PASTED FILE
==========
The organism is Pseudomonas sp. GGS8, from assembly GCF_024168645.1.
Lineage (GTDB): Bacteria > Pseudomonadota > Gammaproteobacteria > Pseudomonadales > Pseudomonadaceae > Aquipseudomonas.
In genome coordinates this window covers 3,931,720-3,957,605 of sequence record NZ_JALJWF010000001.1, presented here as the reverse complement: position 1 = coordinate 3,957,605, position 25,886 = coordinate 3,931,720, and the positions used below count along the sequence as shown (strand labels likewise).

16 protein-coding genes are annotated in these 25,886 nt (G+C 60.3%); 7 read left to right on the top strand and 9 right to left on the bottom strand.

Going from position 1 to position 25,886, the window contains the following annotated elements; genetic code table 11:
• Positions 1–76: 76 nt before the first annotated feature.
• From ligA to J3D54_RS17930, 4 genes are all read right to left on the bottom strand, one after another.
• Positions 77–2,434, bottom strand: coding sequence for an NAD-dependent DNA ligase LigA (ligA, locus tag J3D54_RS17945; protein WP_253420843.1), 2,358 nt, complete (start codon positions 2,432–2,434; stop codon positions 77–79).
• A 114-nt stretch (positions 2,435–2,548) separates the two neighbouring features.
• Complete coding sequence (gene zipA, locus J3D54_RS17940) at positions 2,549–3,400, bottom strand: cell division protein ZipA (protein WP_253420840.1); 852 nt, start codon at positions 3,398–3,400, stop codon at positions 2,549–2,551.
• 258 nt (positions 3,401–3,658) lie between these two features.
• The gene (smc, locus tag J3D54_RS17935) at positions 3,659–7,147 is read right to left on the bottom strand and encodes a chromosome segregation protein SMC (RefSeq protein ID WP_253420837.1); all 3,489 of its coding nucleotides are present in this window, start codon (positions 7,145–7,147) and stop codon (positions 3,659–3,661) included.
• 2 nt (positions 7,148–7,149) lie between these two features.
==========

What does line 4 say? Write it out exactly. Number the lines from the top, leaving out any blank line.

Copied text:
16 protein-coding genes are annotated in these 25,886 nt (G+C 60.3%); 7 read left to right on the top strand and 9 right to left on the bottom strand.